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MOODS IN RELATIVE CLAUSES.

289.  Relative Clauses are introduced by relative pronouns and by relative adverbs of time, place, and manner. They may be divided into two classes:
I. Definite Relative Clauses, i.e. clauses which refer to a definite and actual event or fact. The antecedent may he expressed or understood. If not in itself definite, it is made so by the definiteness of the relative clause.

II. Indefinite or Conditional Relative Clauses, i.e. clauses which refer not to a definite and actual event, but to a supposed event or instance, and hence imply a condition. The antecedent may be expressed or understood; if expressed, it is usually some indefinite or generic word.

290. It should be observed that the distinction between the definite and the indefinite relative clause cannot be drawn simply by reference to the relative pronoun employed, or to the word which stands as the antecedent of the relative. A definite relative clause may be introduced by an indefinite relative pronoun or may have an indefinite pronoun as its antecedent. On the other hand, an indefinite relative clause may have as its antecedent a definite term, e.g., a demonstrative pronoun, and may be introduced by the simple relative. A clause and its antecedent are made definite by the reference of the clause to a definite and actual event; they are made indefinite by the reference of the clause to a supposed event or instance.  Thus if one say, He received whatever profit was made, meaning, In a certain transaction, or in certain transactions, profit was made, and he received it, the relative clause is definite, because it refers to an actual event or series of events. But if one use the same words meaning, If any profit was made, he received it, the relative clause is indefinite, because it implies a condition, referring to an event the making of profit which is only supposed. In John 1:12, but as many as received him, to them gave he the right to become children of God, we are doubtless to understand the relative clause as definite, not because of the expressed antecedent, them, but because the clause refers to a certain class who actually received him. In Rom. 5:24, on the other hand, who hopeth for that which he seeth? the relative clause apparently does not refer to a definite thing seen and an actual act of seeing, but is equivalent to a conditional clause, if he seeth anything. In Mark 3:11, whensoever they beheld him, they fell down before him, the form of the Greek sentence shows that the meaning is, If at any time they saw him, they were wont to fall down before him. That is, while the class of events is actual, the relative clause presents the successive instances distributively as suppositions. These examples serve to show how slight may be the difference at times between a definite and an indefinite relative clause, and that it must often be a matter of choice for the writer whether he will refer to an event as actual, or present it as a supposition.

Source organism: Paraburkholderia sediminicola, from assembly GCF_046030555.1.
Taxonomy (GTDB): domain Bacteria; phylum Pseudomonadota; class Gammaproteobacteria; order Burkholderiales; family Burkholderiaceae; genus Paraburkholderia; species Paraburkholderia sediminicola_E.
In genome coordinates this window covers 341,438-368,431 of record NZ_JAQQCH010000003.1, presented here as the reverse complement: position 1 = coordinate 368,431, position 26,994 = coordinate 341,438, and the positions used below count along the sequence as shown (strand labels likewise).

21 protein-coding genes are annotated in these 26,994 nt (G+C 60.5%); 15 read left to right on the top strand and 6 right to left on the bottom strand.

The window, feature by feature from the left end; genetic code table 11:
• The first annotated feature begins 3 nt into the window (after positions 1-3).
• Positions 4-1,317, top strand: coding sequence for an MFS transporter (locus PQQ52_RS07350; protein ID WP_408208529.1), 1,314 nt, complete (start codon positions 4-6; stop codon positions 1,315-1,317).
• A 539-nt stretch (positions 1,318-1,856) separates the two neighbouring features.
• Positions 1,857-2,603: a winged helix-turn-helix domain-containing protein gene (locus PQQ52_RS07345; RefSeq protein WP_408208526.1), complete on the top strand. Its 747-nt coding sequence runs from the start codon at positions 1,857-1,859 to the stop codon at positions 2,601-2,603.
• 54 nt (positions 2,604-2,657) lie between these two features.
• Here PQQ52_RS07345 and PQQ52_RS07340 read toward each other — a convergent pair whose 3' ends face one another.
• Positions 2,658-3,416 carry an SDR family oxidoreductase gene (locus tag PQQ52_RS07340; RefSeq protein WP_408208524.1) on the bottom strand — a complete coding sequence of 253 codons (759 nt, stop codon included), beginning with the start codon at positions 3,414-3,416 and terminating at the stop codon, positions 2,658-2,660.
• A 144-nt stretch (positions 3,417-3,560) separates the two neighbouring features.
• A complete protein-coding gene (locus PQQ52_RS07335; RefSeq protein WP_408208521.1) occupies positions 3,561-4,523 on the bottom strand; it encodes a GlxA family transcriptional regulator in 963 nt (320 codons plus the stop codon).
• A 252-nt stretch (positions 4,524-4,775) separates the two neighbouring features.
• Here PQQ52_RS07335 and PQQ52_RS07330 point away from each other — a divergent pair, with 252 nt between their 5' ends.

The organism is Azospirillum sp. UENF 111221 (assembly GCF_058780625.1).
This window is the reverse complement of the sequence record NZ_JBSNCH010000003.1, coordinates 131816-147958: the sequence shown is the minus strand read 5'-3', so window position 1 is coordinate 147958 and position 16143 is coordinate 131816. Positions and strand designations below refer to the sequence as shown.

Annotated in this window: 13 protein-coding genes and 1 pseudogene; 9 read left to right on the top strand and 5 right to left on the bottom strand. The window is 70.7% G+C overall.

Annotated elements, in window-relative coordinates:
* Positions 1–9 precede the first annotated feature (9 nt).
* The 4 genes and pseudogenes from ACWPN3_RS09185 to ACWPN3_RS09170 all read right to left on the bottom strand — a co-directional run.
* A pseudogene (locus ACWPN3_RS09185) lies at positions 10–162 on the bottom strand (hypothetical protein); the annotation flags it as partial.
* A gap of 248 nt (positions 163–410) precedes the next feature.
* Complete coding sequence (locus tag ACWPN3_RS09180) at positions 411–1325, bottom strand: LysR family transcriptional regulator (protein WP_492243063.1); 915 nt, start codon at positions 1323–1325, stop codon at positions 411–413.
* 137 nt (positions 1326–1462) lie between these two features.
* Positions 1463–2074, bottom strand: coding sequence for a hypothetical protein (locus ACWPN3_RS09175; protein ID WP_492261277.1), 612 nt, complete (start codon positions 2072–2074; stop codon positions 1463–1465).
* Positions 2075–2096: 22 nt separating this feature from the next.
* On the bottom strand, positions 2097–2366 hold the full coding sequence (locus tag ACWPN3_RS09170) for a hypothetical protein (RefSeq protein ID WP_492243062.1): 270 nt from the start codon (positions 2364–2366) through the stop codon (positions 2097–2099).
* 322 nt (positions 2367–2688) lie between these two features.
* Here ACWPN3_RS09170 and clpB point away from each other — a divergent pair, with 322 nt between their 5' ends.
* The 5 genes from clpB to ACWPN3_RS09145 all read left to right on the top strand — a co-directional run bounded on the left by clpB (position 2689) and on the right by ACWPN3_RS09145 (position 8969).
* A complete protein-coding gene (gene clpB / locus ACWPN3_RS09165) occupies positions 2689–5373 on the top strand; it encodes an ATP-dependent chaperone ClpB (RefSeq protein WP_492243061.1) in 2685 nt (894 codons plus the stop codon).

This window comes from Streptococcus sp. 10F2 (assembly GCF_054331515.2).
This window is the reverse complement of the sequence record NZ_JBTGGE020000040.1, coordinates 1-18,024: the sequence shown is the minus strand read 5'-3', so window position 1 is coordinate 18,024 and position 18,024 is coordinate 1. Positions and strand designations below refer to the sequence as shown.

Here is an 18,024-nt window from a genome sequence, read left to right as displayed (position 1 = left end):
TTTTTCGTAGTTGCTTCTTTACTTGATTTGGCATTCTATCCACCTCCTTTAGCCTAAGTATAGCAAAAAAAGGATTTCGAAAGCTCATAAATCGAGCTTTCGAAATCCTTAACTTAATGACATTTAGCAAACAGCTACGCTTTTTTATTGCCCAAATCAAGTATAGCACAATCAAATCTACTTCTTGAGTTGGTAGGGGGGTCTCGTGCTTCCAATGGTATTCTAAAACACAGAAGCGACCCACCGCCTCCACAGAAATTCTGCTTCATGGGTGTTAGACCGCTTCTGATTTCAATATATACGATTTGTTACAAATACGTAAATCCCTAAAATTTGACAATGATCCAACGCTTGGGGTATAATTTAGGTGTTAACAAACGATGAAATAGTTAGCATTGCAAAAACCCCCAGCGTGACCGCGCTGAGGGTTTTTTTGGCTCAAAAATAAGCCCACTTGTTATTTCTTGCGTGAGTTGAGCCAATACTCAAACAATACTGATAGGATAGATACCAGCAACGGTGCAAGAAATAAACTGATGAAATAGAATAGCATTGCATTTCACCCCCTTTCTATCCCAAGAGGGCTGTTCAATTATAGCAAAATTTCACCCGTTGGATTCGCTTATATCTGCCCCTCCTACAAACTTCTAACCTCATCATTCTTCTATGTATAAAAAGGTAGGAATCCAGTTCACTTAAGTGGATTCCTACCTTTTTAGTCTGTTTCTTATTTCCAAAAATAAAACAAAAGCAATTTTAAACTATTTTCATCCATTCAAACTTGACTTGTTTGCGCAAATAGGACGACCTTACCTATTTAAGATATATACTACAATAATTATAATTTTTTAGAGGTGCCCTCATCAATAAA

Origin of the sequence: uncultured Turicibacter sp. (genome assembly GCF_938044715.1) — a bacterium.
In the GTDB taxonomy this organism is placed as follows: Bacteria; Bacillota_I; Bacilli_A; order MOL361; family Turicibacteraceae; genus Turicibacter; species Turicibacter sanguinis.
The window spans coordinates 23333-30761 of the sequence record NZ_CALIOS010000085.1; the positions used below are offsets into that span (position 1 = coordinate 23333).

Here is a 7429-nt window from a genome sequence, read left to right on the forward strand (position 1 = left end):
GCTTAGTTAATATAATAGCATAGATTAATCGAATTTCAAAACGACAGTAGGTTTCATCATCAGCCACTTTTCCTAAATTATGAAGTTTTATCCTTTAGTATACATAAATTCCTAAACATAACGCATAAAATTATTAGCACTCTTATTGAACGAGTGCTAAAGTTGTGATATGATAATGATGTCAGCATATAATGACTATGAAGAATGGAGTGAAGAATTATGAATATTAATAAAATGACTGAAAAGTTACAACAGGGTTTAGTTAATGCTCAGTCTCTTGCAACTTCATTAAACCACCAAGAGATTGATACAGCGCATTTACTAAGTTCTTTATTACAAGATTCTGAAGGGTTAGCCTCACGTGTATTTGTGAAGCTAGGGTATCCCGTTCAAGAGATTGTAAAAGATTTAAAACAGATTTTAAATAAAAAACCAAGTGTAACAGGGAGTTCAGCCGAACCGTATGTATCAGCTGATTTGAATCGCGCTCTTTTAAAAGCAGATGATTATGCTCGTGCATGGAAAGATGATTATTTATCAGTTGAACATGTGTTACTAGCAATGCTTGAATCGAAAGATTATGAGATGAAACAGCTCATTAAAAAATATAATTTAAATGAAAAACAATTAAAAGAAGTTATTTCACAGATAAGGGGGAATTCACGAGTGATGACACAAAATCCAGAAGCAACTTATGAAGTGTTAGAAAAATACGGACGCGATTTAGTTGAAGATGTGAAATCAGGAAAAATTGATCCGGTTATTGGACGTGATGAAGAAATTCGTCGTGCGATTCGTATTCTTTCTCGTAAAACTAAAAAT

291. Relative clauses denoting purpose, and relative clauses introduced by e[wj and other words meaning until, show special peculiarities of usage and require separate discussion. For purposes of treatment therefore we must recognize four classes of relative clauses.

I. Definite relative clauses, excluding those which express purpose, and those introduced by words meaning until.

II. Indefinite or Conditional relative clauses, excluding those which express purpose, and those introduced by words meaning until.

III. Relative clauses expressing purpose.

IV. Relative clauses introduced by words meaning until.